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EDITORIAL

Retirement from the public eye

Aguirre steps down as regional premier of Madrid, leaving a hardline sector of the PP leaderless

For the first time in her life, Esperanza Aguirre — a longtime prominent figure in the center-right Popular Party (PP) — has put personal considerations before the professional and political ones that have defined her whole career. This in itself throws light on her resignation as regional premier of Madrid, which was announced on Monday.

In spite of all the posts she has held — former minister of education and culture, the first female Senate speaker, the first female regional premier — and the electoral victories she has secured, she has never ceased to be a latent rival within her own party to Prime Minister Mariano Rajoy, and the visible head of a discrepant sector. This is why the health-related reasons and other “personal factors” mentioned in her farewell speech may indeed have determined the shift in the priorities she so tenaciously maintained for nearly 30 years, by means of which she tried to keep the fact that she is a woman from being a handicap to her career. The mayor of Madrid, Ana Botella, rightly noted that the retirement of Aguirre marks “the end of an era.”

This decision will have consequences for the future of the Spanish right, where there is a notable lack of high-caliber disciples to continue Aguirre’s neoliberal, right-wing ideas and her manner of exercising them, with a certain personal simplicity and a radical style that aroused both fervent loyalty and fierce criticism. The banners raised by Aguirre were attentively observed far beyond the Madrid region, but her radical-right cause never attracted sufficient support to become a predominant option within the Spanish right. Politics abhors a vacuum, and there will surely be someone to pick up these banners that, for the moment, have no standard-bearer. But it is so unusual to see a politician voluntarily abandon the battlefield that, for this reason alone, Esperanza Aguirre deserves respect. Her case gives the lie to those who pour blanket criticism on the political class.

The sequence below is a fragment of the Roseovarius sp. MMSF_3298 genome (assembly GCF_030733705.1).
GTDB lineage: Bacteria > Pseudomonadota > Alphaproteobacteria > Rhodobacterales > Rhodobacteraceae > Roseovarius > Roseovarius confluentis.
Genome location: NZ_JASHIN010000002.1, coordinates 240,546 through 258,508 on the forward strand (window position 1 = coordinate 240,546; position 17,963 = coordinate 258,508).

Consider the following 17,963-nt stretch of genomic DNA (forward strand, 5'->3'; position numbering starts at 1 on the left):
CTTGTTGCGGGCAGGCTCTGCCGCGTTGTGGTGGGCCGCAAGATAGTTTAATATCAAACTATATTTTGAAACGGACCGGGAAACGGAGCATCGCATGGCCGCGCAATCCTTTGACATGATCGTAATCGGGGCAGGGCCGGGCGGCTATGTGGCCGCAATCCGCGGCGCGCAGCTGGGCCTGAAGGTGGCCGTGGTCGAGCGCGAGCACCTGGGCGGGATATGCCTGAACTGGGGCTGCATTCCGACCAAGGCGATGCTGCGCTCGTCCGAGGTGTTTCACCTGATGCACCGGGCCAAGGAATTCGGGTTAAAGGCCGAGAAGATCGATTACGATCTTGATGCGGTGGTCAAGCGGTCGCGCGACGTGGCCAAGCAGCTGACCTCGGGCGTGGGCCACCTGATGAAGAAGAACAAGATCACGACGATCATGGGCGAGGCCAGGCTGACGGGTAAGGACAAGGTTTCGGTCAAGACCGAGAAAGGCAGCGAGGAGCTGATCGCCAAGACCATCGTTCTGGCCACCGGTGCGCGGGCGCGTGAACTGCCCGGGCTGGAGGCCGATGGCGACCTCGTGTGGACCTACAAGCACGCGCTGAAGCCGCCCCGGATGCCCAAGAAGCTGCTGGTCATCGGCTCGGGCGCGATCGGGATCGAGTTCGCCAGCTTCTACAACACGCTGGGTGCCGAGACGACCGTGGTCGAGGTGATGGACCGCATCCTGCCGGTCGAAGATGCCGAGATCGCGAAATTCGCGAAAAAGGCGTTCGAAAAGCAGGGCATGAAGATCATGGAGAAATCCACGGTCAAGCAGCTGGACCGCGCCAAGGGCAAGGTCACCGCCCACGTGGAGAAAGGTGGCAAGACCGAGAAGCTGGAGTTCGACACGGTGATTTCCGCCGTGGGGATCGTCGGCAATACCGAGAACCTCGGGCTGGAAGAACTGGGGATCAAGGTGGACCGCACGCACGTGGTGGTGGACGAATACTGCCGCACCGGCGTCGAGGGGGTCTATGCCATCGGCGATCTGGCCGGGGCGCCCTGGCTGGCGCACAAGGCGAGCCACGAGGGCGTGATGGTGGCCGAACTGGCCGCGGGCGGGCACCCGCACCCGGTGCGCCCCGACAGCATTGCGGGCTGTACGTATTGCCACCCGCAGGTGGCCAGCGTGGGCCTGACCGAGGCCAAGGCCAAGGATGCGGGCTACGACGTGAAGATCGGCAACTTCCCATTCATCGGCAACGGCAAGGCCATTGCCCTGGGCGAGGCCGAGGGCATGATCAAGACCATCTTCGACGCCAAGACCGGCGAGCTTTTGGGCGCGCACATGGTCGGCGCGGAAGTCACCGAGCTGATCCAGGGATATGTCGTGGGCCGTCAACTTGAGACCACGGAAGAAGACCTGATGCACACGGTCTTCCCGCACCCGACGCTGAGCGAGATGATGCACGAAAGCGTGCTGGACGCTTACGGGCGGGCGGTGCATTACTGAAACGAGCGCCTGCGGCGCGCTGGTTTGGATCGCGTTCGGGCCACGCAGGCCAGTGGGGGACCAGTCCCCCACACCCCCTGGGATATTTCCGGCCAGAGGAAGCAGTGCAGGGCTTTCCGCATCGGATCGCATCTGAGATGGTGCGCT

Her ideas may be questionable, and there is also the dark episode that saw her take the premiership of Madrid in 2003, when Socialist deputies Eduardo Tamayo and María Teresa Sáez betrayed Socialist Rafael Simancas, who could no longer head up a coalition government with the United Left (IU). Yet indiscriminate criticism of politics has been going on for too long — as if it were a compendium of all our ills without anything positive — and it should be pointed out now and then that politicians deserve more respect.

The vagueness of the personal reasons adduced by Aguirre counsels prudence concerning the underlying reasons for her resignation, among which we cannot rule out sheer weariness of public life. After being diagnosed with cancer — of which, on Monday, she said she was “apparently cured” — she considered not running in the 2011 regional elections. But she did. And after the PP’s victory in the general elections of November 2011, her weariness was mentioned once more. All of these are signs that the regional government was a burden to her. Particularly because Rajoy, once in the prime ministerial mansion, had given sufficient signs that he had no place for her in the top ranks of the Popular Party.